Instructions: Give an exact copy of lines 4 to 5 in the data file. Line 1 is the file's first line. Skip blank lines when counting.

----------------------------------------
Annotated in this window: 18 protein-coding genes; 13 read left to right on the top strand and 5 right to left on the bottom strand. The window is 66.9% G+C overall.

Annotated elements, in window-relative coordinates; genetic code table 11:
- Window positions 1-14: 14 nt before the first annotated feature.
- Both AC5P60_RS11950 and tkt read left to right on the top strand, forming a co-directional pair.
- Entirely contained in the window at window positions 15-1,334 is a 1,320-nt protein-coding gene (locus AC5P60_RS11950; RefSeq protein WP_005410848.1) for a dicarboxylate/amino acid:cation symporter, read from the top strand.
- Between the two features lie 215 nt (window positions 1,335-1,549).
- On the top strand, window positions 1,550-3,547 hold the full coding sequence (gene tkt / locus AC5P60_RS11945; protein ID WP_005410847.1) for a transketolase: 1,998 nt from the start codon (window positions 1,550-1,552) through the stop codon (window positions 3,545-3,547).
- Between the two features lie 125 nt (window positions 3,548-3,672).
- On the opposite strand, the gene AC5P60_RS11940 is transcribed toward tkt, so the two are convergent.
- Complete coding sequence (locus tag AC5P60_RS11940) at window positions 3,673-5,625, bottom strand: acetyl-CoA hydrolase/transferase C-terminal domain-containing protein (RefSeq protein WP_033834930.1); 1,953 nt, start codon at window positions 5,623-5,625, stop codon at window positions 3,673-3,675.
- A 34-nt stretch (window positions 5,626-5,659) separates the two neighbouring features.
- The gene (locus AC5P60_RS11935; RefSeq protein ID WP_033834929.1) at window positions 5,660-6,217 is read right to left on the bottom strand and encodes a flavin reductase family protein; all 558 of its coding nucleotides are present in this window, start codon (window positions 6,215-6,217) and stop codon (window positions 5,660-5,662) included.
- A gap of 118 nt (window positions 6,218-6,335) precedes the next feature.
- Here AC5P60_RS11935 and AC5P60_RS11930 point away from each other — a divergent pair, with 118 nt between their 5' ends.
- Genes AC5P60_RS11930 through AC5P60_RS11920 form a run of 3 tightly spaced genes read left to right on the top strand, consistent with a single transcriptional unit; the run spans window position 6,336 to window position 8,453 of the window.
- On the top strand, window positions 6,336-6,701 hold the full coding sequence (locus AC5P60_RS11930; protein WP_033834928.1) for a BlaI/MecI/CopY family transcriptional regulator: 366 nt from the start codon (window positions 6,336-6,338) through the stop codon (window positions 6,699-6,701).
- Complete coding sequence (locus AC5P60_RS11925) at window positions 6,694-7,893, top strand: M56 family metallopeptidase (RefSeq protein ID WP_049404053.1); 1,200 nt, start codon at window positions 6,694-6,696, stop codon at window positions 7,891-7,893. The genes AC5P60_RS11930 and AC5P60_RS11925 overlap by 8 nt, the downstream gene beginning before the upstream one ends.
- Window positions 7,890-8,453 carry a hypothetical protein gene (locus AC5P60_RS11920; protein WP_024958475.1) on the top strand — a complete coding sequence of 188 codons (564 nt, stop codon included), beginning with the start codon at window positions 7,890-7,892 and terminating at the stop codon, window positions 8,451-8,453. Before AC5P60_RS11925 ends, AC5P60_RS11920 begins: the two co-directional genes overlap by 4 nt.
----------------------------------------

- Both AC5P60_RS11950 and tkt read left to right on the top strand, forming a co-directional pair.
- Entirely contained in the window at window positions 15-1,334 is a 1,320-nt protein-coding gene (locus AC5P60_RS11950; RefSeq protein WP_005410848.1) for a dicarboxylate/amino acid:cation symporter, read from the top strand.